1,455 children under the age of five were admitted to a nutrition facility run by Plan International in Pibor county.
It comes after the South Sudan Integrated Phase Classification (IPC) Famine Review Committee classified Pibor and its surrounding areas as IPC phase 5 last month, meaning that famine is likely.
As families struggle to cope with the impact of hunger — which has escalated in recent months due to conflict, flooding and the COVID-19 pandemic — it is feared that teenage girls in particular will be at risk of sexual exploitation as they search for food.
Richard Orengo, Director of Programmes for Plan International South Sudan, said: “It is a heart-breaking situation to bear witness to and we fear we will see even worse suffering if the humanitarian response isn’t urgently scaled up.
“Families in Pibor have not yet recovered from the catastrophic flooding last year and the coronavirus pandemic has caused food prices to soar. As in all crises, girls face the biggest dangers. We know, for example, that searching for food and firewood places girls at risk of violence, rape, and other dangers.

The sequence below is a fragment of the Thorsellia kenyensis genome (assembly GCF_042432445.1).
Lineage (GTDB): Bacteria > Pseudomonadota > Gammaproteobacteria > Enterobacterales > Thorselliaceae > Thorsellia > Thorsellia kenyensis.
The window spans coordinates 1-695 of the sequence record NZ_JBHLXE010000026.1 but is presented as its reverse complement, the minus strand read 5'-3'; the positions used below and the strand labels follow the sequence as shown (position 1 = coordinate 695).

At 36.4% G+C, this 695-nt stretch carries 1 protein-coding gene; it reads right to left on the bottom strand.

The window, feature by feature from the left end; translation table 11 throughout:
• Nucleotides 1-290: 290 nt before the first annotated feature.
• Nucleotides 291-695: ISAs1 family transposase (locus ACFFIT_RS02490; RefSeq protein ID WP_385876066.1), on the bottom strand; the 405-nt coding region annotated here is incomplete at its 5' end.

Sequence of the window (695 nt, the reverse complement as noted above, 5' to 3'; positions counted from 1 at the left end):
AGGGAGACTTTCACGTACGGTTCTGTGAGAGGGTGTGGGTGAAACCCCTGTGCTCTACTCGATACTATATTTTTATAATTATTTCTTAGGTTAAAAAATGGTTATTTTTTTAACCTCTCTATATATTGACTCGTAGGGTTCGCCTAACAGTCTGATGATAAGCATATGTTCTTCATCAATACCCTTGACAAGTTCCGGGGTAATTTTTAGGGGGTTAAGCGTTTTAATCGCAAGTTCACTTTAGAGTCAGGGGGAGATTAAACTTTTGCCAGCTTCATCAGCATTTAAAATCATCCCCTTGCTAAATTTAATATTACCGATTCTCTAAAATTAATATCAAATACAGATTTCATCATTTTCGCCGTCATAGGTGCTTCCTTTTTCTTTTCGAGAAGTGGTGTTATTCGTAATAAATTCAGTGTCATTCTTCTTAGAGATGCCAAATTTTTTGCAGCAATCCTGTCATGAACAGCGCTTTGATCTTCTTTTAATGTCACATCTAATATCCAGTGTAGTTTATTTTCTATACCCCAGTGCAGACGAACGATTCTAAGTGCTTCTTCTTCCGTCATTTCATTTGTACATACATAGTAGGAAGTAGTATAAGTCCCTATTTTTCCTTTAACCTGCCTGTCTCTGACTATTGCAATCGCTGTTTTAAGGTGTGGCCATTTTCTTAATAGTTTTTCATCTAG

“We are calling upon the Government of South Sudan and the international community to move with speed to prevent a humanitarian catastrophe in Pibor and its surrounding communities. With the rainy season just weeks away, time is of the essence.”
Humanitarian aid agencies can only easily access Pibor county, part of Jonglei state, until early April 2021, when the rainy season makes roads impassable and the transport of essential items extremely difficult.
Following flooding last year, Plan International has reached over 6,000 households in Verteth, Gumruk, Lukwangole, and Pibor town with food, water treatment tablets and nutrition items for children, pregnant and lactating mothers and others.
The organisation has been working with local communities to deliver food and treatment for malnutrition, alongside child protection services and education programmes.
Source: Plan International